What is missing from this type of analysis is that, in pursuing a publicly stated and defended security-oriented policy, the Iranian government is behaving in a rather "normal" fashion for a government of a country that sees itself, and in fact is, under external attack and pressure. Indeed, the US is giving the Iranian government ammunition on a daily basis not only to implement its security approach but also to sell it. Iranians who burn down gas stations because they are upset with government rationing are called "terrorists" in the pay of foreign powers which have "allocated funds to cause turmoil"; intellectuals doing research on Iran are "naive lost souls who are knowingly or unknowingly serving the interest of external powers" by supplying them with a skewed understanding of Iran; even past government officials are, at best, appeasers and, at worst, spies. There is no reason to think that Iran will become an "abnormal" country where outside pressure weakens rather than strengthens the security outlook. [complete article]
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How the Pentagon came to own the earth, seas, and skies
By Nick Turse, TomDispatch, July 11, 2007

In 2003, Forbes magazine revealed that media mogul Ted Turner was America's top land baron -- with a total of 1.8 million acres across the U.S. The nation's ten largest landowners, Forbes reported, "own 10.6 million acres, or one out of every 217 acres in the country." Impressive as this total was, the Pentagon puts Turner and the entire pack of mega-landlords to shame with over 29 million acres in U.S. landholdings. Abroad, the Pentagon's "footprint" is also that of a giant. For example, the Department of Defense controls 20% of the Japanese island of Okinawa and, according to Stars and Stripes, "owns about 25 percent of Guam." Mere land ownership, however, is just the tip of the iceberg.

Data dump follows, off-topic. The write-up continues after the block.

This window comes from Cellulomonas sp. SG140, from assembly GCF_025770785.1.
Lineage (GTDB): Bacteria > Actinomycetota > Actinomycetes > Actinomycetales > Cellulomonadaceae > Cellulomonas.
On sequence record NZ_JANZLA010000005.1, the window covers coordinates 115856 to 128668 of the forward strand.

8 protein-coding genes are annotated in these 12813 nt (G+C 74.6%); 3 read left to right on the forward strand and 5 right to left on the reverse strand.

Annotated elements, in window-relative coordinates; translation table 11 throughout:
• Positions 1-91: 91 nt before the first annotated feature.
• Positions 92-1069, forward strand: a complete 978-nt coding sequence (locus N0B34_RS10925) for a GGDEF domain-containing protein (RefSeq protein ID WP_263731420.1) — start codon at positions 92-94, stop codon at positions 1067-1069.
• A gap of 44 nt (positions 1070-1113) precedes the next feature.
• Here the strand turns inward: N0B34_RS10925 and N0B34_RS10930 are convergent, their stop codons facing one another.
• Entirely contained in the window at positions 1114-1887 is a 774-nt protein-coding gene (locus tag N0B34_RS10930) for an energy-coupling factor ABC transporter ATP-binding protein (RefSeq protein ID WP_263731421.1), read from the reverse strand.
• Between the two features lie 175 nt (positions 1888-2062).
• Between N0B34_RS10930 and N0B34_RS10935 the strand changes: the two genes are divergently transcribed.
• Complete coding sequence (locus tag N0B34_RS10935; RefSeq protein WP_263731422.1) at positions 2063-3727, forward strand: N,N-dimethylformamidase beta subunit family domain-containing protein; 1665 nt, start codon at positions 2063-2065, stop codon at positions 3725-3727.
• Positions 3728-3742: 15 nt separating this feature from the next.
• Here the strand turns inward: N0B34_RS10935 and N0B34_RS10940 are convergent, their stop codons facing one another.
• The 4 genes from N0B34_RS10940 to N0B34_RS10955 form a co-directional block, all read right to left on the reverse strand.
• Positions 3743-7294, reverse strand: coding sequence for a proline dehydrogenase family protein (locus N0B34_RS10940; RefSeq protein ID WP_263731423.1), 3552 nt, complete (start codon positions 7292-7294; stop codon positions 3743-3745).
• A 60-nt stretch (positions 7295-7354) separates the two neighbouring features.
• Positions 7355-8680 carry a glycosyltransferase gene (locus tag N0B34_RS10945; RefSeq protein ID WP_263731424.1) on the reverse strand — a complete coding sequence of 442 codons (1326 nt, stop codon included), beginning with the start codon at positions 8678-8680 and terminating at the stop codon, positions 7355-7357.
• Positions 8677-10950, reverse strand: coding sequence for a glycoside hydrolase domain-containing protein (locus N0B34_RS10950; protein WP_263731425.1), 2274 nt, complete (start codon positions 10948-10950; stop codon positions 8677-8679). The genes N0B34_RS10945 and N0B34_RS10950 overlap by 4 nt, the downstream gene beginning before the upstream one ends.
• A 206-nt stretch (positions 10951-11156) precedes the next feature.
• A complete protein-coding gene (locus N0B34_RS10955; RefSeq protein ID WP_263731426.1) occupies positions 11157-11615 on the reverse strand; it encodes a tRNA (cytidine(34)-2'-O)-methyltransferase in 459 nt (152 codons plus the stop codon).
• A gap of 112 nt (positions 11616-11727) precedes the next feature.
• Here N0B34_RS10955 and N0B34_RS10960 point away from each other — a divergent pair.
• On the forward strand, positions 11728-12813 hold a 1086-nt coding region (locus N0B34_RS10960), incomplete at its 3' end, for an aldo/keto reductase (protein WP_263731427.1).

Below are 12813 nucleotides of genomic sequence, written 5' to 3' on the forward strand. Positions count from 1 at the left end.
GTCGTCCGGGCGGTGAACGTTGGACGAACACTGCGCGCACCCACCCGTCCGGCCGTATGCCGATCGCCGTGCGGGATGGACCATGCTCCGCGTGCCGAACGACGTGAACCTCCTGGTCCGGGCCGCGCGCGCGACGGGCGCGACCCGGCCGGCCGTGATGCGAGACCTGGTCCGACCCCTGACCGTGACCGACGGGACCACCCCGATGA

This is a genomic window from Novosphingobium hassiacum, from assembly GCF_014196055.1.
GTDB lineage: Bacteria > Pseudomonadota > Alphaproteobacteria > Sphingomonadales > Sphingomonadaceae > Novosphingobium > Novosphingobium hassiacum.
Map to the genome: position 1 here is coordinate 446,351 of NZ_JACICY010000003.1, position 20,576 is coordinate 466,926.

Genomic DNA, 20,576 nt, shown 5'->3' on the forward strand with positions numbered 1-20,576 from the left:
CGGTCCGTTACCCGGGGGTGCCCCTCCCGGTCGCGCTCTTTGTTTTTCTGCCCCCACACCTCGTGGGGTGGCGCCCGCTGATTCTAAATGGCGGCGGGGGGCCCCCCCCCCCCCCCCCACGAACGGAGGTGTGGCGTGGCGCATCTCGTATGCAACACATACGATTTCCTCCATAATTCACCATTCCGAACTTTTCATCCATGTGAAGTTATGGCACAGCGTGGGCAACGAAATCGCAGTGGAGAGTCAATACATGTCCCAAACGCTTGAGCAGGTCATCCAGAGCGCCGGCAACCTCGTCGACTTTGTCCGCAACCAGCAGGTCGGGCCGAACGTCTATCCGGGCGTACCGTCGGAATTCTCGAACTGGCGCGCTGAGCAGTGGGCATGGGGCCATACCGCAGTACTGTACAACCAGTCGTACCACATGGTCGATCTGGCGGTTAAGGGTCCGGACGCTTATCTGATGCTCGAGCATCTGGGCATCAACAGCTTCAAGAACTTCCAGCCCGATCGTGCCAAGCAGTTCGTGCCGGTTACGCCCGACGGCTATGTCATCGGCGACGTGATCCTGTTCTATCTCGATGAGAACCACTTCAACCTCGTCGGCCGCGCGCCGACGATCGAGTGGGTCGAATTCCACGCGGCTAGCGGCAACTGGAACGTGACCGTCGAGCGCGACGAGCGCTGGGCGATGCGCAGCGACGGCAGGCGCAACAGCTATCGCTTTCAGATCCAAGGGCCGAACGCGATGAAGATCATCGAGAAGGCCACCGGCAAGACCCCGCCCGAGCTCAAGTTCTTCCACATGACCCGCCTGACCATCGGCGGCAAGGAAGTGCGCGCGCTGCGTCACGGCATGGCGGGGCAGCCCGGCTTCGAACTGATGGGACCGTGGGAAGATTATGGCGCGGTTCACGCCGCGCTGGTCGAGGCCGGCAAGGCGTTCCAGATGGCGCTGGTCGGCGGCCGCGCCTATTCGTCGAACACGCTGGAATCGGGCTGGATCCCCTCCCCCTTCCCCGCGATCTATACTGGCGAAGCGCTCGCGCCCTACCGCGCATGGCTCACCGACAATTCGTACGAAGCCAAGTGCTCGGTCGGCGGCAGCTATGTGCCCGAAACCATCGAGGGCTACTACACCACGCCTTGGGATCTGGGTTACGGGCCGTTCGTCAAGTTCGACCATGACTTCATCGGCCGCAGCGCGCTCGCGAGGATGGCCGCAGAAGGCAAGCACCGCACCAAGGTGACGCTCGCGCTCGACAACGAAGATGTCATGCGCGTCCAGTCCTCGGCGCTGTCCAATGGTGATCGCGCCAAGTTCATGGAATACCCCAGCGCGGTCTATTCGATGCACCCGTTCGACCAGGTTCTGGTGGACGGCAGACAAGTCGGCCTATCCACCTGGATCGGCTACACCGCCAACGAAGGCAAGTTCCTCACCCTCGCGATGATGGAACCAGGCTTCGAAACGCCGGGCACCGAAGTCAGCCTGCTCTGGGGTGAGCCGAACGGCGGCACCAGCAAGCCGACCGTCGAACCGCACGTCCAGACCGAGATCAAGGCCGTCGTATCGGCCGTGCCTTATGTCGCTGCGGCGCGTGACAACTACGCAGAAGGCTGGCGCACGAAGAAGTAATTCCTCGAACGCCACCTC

In his 2004 book, The Sorrows of Empire, Chalmers Johnson opened the world's eyes to the size of the Pentagon's global footprint, noting that the Department of Defense (DoD) was deploying nearly 255,000 military personnel at 725 bases in 38 countries. Since then, the total number of overseas bases has increased to at least 766 and, according to a report by the Congressional Research Service, may actually be as high as 850. Still, even these numbers don't begin to capture the global sprawl of the organization that unabashedly refers to itself as "one of the world's largest 'landlords.'" [complete article]
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Where outsiders, and fear, loom over daily life
By Michael Slackman, New York Times, July 11, 2007

Foreign powers have long pursued their national interests on Lebanese soil. But any efforts to conceal those machinations have evaporated.

The old and new airport roads, for example, are lined with yellow banners boasting of Iran's help with reconstruction. At a traffic circle in the municipality of Ghobeiry, just outside of Beirut, there is a small new public garden and three public toilets. A sign says it was all built by the "Iranian committee" in just 40 days.